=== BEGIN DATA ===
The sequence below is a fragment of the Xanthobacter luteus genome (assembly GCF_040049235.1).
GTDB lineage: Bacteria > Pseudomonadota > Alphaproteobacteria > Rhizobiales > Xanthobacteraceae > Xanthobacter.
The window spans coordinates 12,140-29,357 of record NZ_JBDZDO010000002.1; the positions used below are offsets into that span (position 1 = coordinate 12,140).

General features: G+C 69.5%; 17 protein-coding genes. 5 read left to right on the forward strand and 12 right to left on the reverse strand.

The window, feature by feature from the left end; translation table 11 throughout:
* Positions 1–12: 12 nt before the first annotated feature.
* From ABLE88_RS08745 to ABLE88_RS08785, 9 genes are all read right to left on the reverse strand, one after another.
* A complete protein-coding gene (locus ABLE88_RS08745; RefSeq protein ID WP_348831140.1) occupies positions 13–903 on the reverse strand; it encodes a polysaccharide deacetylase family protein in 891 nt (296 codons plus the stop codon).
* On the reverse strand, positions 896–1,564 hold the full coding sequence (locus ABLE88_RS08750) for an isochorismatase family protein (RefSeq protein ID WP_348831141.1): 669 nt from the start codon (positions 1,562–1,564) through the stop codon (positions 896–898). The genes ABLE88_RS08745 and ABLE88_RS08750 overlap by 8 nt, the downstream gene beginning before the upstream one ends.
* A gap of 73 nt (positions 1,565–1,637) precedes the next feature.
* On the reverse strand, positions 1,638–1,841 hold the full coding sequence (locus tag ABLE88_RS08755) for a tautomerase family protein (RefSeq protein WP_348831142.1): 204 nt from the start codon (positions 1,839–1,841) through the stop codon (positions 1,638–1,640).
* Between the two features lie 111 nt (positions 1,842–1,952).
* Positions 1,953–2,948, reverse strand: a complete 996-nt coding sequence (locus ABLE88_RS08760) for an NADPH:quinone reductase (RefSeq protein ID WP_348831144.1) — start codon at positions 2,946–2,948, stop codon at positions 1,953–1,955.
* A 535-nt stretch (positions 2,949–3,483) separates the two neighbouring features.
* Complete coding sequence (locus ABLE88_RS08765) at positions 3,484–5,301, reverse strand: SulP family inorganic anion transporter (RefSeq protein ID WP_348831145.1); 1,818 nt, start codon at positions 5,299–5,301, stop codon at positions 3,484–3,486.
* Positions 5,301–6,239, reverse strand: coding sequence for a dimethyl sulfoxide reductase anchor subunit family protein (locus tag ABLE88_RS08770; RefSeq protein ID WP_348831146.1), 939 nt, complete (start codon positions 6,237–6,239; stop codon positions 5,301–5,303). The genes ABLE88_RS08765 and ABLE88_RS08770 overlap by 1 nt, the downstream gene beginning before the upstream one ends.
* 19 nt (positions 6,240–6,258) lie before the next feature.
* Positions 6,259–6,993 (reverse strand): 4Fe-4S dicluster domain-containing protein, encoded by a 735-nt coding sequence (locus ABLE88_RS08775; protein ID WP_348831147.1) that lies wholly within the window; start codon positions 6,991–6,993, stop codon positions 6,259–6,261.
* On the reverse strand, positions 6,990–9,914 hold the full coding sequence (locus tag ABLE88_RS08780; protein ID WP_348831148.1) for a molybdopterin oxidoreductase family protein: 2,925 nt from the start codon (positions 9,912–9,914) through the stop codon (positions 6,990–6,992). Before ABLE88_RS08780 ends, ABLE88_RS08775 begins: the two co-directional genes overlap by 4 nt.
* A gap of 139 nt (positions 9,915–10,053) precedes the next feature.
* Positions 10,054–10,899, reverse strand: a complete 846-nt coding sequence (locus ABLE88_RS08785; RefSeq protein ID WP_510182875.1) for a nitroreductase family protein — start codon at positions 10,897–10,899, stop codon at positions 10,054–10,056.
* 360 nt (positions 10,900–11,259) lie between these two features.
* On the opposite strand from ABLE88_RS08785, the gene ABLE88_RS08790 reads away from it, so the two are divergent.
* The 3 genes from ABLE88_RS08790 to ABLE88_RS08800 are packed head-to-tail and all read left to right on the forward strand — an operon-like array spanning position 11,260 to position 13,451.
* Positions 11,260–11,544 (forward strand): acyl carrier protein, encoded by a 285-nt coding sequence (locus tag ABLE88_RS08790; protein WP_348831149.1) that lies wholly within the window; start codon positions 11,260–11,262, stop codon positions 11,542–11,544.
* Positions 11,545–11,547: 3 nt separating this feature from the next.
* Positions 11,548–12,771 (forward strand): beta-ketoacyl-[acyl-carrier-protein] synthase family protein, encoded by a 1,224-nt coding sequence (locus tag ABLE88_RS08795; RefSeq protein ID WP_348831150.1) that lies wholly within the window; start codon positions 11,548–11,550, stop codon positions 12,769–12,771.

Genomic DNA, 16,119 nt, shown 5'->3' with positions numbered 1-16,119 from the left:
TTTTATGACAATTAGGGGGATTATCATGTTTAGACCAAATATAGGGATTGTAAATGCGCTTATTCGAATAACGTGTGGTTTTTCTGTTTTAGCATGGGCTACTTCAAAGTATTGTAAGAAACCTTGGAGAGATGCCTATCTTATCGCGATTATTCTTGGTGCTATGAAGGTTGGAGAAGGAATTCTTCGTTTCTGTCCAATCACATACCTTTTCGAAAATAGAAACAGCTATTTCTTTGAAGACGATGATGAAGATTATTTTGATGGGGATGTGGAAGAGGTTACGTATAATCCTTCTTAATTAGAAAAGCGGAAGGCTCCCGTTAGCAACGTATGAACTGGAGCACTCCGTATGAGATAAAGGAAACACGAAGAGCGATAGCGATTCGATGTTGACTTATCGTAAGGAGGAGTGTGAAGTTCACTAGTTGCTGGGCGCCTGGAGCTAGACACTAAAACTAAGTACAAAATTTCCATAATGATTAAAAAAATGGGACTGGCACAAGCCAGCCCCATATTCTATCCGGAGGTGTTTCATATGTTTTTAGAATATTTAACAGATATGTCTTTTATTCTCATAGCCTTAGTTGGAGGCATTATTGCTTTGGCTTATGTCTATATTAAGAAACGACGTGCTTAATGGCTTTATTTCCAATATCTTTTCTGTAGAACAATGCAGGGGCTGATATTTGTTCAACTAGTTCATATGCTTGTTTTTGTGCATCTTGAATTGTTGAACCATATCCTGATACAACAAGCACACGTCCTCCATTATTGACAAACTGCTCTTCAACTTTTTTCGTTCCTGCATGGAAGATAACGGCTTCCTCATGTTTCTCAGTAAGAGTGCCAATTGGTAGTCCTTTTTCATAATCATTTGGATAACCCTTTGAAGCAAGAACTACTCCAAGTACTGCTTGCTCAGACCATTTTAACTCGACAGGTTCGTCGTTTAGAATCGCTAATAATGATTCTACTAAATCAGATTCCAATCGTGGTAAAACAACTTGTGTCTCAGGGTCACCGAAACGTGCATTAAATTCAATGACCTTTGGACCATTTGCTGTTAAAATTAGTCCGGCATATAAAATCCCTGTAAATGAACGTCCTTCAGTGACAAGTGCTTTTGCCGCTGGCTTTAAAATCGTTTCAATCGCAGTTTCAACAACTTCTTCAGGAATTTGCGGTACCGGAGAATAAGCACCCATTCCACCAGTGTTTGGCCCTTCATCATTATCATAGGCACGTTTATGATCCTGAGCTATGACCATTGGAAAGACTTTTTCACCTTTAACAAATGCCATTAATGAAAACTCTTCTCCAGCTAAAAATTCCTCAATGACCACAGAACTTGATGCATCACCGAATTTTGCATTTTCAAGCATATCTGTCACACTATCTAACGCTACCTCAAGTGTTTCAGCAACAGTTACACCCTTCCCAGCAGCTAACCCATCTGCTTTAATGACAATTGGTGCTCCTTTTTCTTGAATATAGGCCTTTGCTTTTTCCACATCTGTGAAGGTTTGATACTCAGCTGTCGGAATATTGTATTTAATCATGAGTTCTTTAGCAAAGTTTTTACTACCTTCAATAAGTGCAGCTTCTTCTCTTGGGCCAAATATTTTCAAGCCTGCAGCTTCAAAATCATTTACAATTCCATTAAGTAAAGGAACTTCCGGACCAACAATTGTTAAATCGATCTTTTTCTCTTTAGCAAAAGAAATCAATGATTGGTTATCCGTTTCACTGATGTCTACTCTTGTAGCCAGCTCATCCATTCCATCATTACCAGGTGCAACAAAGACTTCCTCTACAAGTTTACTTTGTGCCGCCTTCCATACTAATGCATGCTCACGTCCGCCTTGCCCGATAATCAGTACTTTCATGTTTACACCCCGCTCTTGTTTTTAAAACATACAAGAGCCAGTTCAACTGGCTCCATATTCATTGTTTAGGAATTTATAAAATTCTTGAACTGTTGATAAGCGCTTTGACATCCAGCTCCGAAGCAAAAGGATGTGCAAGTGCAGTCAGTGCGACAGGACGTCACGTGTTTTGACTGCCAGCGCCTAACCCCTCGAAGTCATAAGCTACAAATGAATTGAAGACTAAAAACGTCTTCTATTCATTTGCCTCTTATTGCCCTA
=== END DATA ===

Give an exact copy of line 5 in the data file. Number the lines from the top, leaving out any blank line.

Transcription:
The window, feature by feature from the left end; translation table 11 throughout: